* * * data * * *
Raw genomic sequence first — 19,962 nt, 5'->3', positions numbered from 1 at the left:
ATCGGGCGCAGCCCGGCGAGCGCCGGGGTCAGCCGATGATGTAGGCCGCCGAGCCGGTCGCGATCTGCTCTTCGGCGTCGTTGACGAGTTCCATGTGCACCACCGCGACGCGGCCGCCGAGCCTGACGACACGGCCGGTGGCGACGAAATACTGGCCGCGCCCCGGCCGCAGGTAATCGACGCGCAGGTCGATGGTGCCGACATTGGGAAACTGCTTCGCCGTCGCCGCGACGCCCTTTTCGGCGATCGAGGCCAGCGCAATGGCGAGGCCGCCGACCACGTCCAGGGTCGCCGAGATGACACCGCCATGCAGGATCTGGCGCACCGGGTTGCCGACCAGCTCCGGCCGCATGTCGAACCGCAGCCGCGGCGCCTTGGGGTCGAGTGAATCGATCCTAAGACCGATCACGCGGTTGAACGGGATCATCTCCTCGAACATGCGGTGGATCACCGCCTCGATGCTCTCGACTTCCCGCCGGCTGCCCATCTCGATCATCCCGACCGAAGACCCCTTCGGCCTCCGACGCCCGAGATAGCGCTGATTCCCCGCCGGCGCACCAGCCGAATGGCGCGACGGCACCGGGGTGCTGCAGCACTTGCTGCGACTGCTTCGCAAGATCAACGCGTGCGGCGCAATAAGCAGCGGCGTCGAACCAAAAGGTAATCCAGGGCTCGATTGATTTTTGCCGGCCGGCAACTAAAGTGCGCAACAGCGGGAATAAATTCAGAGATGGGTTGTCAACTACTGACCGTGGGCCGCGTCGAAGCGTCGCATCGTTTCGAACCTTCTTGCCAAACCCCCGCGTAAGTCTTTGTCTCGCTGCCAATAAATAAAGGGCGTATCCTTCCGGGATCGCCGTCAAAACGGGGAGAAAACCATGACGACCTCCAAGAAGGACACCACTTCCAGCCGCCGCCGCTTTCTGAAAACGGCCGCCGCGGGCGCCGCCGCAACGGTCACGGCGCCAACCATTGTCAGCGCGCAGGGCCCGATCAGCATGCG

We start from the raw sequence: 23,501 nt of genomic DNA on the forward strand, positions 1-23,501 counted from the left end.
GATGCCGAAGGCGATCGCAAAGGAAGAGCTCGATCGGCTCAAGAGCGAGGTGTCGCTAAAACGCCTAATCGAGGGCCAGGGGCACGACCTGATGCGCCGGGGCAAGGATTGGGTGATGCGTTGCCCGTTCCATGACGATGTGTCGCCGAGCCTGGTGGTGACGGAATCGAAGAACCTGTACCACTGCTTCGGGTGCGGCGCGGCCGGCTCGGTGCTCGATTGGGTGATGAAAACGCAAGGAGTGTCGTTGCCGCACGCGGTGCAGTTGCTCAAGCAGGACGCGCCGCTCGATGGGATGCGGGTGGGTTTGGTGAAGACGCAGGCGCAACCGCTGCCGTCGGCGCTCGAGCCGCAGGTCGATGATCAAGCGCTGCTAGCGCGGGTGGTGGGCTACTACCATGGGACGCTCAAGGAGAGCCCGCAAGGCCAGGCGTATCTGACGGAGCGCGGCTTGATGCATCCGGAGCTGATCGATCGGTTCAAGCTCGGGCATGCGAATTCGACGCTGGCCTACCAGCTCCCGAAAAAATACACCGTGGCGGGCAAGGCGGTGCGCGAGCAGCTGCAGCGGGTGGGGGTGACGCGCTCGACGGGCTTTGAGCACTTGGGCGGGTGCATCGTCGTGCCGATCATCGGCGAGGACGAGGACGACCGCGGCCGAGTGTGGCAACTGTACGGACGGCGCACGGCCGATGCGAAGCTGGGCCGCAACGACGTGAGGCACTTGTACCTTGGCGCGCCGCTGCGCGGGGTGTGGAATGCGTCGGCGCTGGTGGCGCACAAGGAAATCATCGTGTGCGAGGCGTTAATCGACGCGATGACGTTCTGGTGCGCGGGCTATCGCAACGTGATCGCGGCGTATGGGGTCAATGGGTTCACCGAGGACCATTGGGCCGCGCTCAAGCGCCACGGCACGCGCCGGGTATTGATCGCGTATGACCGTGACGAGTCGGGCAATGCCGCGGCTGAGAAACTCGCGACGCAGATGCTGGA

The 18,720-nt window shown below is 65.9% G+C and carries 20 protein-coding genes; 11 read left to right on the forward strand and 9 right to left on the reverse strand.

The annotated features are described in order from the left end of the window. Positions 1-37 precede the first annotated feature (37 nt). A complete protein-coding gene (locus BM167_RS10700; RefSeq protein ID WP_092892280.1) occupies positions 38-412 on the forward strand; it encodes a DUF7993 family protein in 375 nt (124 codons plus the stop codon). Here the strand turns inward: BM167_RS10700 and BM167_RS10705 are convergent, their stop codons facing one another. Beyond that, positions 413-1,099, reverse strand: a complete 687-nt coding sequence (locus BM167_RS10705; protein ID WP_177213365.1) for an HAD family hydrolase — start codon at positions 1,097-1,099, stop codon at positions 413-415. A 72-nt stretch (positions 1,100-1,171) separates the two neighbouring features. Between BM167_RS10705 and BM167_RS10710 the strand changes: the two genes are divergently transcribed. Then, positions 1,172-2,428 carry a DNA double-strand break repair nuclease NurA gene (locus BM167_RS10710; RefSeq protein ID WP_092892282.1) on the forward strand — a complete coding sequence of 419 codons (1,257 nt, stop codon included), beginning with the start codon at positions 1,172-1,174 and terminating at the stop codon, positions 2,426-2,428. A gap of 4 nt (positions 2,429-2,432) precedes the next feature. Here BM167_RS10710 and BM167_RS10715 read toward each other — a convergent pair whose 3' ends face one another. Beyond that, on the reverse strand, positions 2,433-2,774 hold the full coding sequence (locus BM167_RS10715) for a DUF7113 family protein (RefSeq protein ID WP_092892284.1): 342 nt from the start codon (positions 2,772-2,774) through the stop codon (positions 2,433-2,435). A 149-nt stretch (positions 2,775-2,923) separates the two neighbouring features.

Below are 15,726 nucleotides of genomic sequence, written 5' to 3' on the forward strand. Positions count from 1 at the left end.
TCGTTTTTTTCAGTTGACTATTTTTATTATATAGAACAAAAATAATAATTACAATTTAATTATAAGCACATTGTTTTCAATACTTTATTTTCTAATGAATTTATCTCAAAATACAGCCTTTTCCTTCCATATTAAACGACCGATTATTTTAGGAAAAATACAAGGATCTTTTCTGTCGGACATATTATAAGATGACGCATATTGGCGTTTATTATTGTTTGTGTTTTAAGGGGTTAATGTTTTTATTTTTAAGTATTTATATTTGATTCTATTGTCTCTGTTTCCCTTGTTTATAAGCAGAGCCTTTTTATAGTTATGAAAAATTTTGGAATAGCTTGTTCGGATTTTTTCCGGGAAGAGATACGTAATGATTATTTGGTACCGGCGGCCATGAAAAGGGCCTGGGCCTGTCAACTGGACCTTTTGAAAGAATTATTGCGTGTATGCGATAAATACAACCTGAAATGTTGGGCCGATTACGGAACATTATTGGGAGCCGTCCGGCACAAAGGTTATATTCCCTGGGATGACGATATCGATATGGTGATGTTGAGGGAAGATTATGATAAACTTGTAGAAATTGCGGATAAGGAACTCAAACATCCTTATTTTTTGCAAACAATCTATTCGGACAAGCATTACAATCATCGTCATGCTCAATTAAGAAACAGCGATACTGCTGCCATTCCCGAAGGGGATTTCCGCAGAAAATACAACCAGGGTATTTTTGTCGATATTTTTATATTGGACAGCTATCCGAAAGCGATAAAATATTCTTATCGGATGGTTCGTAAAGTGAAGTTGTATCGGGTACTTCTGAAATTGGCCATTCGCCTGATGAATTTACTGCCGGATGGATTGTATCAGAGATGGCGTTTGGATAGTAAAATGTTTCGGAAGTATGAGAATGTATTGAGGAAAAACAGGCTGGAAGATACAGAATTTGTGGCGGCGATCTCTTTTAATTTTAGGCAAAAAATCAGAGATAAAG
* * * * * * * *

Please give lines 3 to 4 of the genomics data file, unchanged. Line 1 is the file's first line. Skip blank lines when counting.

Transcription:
We start from the raw sequence: 23,501 nt of genomic DNA on the forward strand, positions 1-23,501 counted from the left end.
GATGCCGAAGGCGATCGCAAAGGAAGAGCTCGATCGGCTCAAGAGCGAGGTGTCGCTAAAACGCCTAATCGAGGGCCAGGGGCACGACCTGATGCGCCGGGGCAAGGATTGGGTGATGCGTTGCCCGTTCCATGACGATGTGTCGCCGAGCCTGGTGGTGACGGAATCGAAGAACCTGTACCACTGCTTCGGGTGCGGCGCGGCCGGCTCGGTGCTCGATTGGGTGATGAAAACGCAAGGAGTGTCGTTGCCGCACGCGGTGCAGTTGCTCAAGCAGGACGCGCCGCTCGATGGGATGCGGGTGGGTTTGGTGAAGACGCAGGCGCAACCGCTGCCGTCGGCGCTCGAGCCGCAGGTCGATGATCAAGCGCTGCTAGCGCGGGTGGTGGGCTACTACCATGGGACGCTCAAGGAGAGCCCGCAAGGCCAGGCGTATCTGACGGAGCGCGGCTTGATGCATCCGGAGCTGATCGATCGGTTCAAGCTCGGGCATGCGAATTCGACGCTGGCCTACCAGCTCCCGAAAAAATACACCGTGGCGGGCAAGGCGGTGCGCGAGCAGCTGCAGCGGGTGGGGGTGACGCGCTCGACGGGCTTTGAGCACTTGGGCGGGTGCATCGTCGTGCCGATCATCGGCGAGGACGAGGACGACCGCGGCCGAGTGTGGCAACTGTACGGACGGCGCACGGCCGATGCGAAGCTGGGCCGCAACGACGTGAGGCACTTGTACCTTGGCGCGCCGCTGCGCGGGGTGTGGAATGCGTCGGCGCTGGTGGCGCACAAGGAAATCATCGTGTGCGAGGCGTTAATCGACGCGATGACGTTCTGGTGCGCGGGCTATCGCAACGTGATCGCGGCGTATGGGGTCAATGGGTTCACCGAGGACCATTGGGCCGCGCTCAAGCGCCACGGCACGCGCCGGGTATTGATCGCGTATGACCGTGACGAGTCGGGCAATGCCGCGGCTGAGAAACTCGCGACGCAGATGCTGGA